It was a vicious crash that could have been much worse. One of the reasons it wasn't is because of one man who pulled a survivor from a burning car.
"I knew I was hurt, but that didn't matter at that point. I was living and trying to make sure everybody else survived," Marvin Brantley Jr. said.
The crash that happened at 38th Street and Leavenworth Road about 5 p.m. Thursday could have had deadly consequences had it not been for a man who jumped into action and pulled an injured driver out of his burning car.
"I think I done what was right under the circumstances and I'd do it again for anybody," Brantley said.
Brantley came back to the crash site the following day before heading to a doctor's appointment to reexamine his injuries.
"I'm alright - just a little sore in my rib area and my back a little bit. I survived," he said.
Brantley was the passenger in a van with his friend and her 8-year-old son when another car failed to stop at the light.
"He ran a red light, but I can't determine what the situation was. There was no tire marks so I don't know if he's having a heart attack, seizure or was drunk or anything," Brantley said.
The car slammed into a Kansas City, KS, school bus filled with children on their way home.
A KCK School District student suffered serious injuries. The student was rushed to the hospital but is expected to survive, district spokesman David Smith said. A second student suffered minor injuries.
"The black car came careening west and hit the school bus, knocked the bus in the air and to the front of our vehicle," Brantley said.
When Brantley saw everyone in his van was OK, he checked on the children and saw the bus driver getting those students out safely so he ran over to help the other driver who had a bloody face.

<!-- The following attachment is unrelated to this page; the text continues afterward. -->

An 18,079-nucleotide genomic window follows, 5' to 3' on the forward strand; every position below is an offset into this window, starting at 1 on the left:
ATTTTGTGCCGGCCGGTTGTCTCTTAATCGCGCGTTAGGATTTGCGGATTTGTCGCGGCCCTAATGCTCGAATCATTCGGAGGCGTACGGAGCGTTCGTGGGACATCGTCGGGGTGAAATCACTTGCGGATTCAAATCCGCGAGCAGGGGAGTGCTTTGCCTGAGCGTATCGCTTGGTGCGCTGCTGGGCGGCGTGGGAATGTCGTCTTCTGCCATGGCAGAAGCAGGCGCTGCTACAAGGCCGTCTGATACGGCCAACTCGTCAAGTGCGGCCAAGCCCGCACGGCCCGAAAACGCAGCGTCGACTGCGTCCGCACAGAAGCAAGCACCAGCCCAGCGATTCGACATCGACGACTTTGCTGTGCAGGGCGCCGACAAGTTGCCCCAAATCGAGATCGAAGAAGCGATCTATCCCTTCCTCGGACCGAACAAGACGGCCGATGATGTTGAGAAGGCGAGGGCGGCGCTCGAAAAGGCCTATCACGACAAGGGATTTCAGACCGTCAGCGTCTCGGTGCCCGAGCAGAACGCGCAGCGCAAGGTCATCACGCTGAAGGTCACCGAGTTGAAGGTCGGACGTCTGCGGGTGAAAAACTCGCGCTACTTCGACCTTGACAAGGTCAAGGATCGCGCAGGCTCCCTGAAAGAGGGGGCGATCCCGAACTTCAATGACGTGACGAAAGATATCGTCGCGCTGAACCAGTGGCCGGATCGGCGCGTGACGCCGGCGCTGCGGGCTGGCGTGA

"I was pulling him out and he was stuck and another guy came to help me and then they told me to back away from car and it was on fire," Brantley said. "I didn't want to leave him in the burning vehicle, so I kept on pulling him and got him out of the vehicle and dragged him over into the intersection."
Brantley said seeing the car on fire was scary, but he simply would never hesitate to help someone in need.
"Not exactly. I feel like I did exactly what I was supposed to do under the circumstances," he said when asked if he feels like a hero.
Christian Ryan, 8, was in the same vehicle as Brantley. His grandmother was behind the wheel when they were hit head-on by the bus.
Ryan described his panic.
"I was just really freaked out. I almost went ballistic," he said.
Becky Ryan, his grandmother, said it is fortunate no one died in the crash because of how bad it looked.
"There was a lot going on at one time," she said. "It was a big impact. It's terrifying to think how bad it could have been."
Brantley said the driver was at the same hospital where he was taken. He asked about him and was told the driver remains in the ICU. Brantley said he hopes he gave the driver a fighting chance to survive the accident.
The bus was transporting Eisenhower Middle School students from after-school activities when the crash occurred, Smith said. Some parents came to pick up their children while another bus was brought to the scene to help get the remaining students home.
At least 30 children were on board the bus.
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